A response from the FTC could help establish ground rules for how COPPA affects commercial Web sites primarily intended for adults. The 1998 law applies to data-collection by any Web site or online service directed to children under 13 years old. But Amazon's Web site states that it is intended for use only by adults and says, "If you are under 18, you may use Amazon.com only with the involvement of a parent or guardian."
Amazon spokesman Bill Curry called the complaint groundless because "Amazon.com is not a site directed at children." Curry acknowledged that a bug in Amazon's software caused a Web form, designed to allow children to review products anonymously, to work only intermittently, but he said the company had begun work on fixing it before the complaint was filed with the FTC.
"A second issue is children writing reviews and putting inappropriate information in reviews like a street address," Curry said. "When that happens and gets through the system, we remove it as soon as we're aware of it, and that's a longstanding policy. We have screens and automated systems in place. If something gets through that system, as soon as we learn about it we take it down. We're constantly making the hurdles higher."
The groups' complaint makes no mention of any child having been harmed. It says Amazon.com employees read product reviews before they are posted and should ensure that children do not disclose their personal information in the reviews. The complaint provides an example of a review that was allegedly posted by an 11-year-old and contained the child's full name along with the child's home city and state.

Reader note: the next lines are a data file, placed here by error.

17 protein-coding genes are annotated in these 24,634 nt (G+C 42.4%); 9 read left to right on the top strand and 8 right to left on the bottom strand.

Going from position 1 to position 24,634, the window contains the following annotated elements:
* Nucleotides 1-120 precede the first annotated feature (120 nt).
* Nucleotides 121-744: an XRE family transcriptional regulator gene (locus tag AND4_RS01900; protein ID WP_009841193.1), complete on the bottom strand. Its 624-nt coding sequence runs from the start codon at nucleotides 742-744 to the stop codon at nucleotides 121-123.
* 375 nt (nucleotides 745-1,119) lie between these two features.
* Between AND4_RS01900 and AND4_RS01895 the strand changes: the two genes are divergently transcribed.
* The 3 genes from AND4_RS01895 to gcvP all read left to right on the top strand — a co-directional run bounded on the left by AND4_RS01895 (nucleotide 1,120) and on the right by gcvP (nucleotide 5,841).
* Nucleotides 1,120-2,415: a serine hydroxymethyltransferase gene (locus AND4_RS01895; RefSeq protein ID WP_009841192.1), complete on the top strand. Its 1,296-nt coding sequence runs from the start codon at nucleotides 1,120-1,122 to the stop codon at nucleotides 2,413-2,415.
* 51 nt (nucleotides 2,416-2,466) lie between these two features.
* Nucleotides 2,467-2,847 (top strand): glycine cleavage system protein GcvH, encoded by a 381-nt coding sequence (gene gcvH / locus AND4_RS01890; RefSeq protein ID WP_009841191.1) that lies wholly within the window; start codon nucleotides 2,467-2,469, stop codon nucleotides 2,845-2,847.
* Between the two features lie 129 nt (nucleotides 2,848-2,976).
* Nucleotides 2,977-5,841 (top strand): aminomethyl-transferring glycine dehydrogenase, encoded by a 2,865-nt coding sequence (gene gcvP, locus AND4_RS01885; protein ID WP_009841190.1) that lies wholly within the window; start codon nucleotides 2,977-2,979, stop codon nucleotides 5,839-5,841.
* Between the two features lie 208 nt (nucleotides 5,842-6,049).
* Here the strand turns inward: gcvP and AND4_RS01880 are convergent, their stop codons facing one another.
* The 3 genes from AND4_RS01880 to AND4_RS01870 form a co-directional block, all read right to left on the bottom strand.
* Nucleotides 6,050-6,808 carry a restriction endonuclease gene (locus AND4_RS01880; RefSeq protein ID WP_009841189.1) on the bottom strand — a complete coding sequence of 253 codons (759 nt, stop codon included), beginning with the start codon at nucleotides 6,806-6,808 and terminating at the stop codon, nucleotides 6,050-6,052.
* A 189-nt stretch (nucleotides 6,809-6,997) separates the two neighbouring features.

Some of the same groups assailed Microsoft's Passport system before the FTC on privacy grounds, leading to a settlement last August that specified that Microsoft would.
. The companies that operate the sites Girlslife.com, Bigmailbox.com and now-defunct Insidetheweb.com paid a total of $100,000 in penalties to the FTC in 2001.
Free-market groups said the complaint is an example of why COPPA is an overbroad law that threatens legitimate businesses that do not intentionally collect information from children under 13 years old.
"It's no surprise that this is happening," said Sonia Arrison, director of technology policy at the Pacific Research Institute in San Francisco. "Because this comes from the anti-capitalist element of privacy advocates, this is something that corporations should take seriously. This is just the beginning. This is a test case to see how far they can go with COPPA."
Solveig Singleton, a lawyer at the Competitive Enterprise Institute in Washington, said companies like Amazon might react to the threat of COPPA by shutting down discussion areas. In response to the law, Walt Disney said in October 2000 that it would from participating in chat forums that aren't moderated on its Web sites.
"How are companies like Amazon.com that cater to adults and kids going to deal with this?" Singleton asked. "The fact is that parents give their kids the means to pay for things. When a parent does that, they're in effect giving their consent to their child interacting with a Web site. It's very very hard for me to see how a Web site can bear the burden in that case of figuring out whether this is really an adult."
Amazon.com shares closed up 33 cents to $25.58 at the close of Tuesday trading.